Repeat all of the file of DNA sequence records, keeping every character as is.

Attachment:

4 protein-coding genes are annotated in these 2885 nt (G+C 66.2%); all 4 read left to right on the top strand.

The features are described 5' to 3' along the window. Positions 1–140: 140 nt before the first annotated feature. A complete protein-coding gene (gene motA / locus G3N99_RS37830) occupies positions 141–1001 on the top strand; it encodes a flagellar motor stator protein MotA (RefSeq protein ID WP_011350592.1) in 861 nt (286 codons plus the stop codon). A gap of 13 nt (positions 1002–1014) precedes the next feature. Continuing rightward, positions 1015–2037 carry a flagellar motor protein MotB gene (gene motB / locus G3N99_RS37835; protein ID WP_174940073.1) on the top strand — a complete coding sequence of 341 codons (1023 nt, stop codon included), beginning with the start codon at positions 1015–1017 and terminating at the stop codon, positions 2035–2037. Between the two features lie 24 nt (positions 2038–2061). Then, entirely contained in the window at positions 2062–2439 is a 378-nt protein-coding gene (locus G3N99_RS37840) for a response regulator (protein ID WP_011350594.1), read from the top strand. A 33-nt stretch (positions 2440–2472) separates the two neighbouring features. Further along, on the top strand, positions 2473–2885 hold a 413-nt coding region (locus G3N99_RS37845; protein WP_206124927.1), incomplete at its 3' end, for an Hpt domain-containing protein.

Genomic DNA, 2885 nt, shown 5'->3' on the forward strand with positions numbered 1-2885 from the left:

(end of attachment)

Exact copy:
4 protein-coding genes are annotated in these 2885 nt (G+C 66.2%); all 4 read left to right on the top strand.

The features are described 5' to 3' along the window. Positions 1–140: 140 nt before the first annotated feature. A complete protein-coding gene (gene motA / locus G3N99_RS37830) occupies positions 141–1001 on the top strand; it encodes a flagellar motor stator protein MotA (RefSeq protein ID WP_011350592.1) in 861 nt (286 codons plus the stop codon). A gap of 13 nt (positions 1002–1014) precedes the next feature. Continuing rightward, positions 1015–2037 carry a flagellar motor protein MotB gene (gene motB / locus G3N99_RS37835; protein ID WP_174940073.1) on the top strand — a complete coding sequence of 341 codons (1023 nt, stop codon included), beginning with the start codon at positions 1015–1017 and terminating at the stop codon, positions 2035–2037. Between the two features lie 24 nt (positions 2038–2061). Then, entirely contained in the window at positions 2062–2439 is a 378-nt protein-coding gene (locus G3N99_RS37840) for a response regulator (protein ID WP_011350594.1), read from the top strand. A 33-nt stretch (positions 2440–2472) separates the two neighbouring features. Further along, on the top strand, positions 2473–2885 hold a 413-nt coding region (locus G3N99_RS37845; protein WP_206124927.1), incomplete at its 3' end, for an Hpt domain-containing protein.

Genomic DNA, 2885 nt, shown 5'->3' on the forward strand with positions numbered 1-2885 from the left: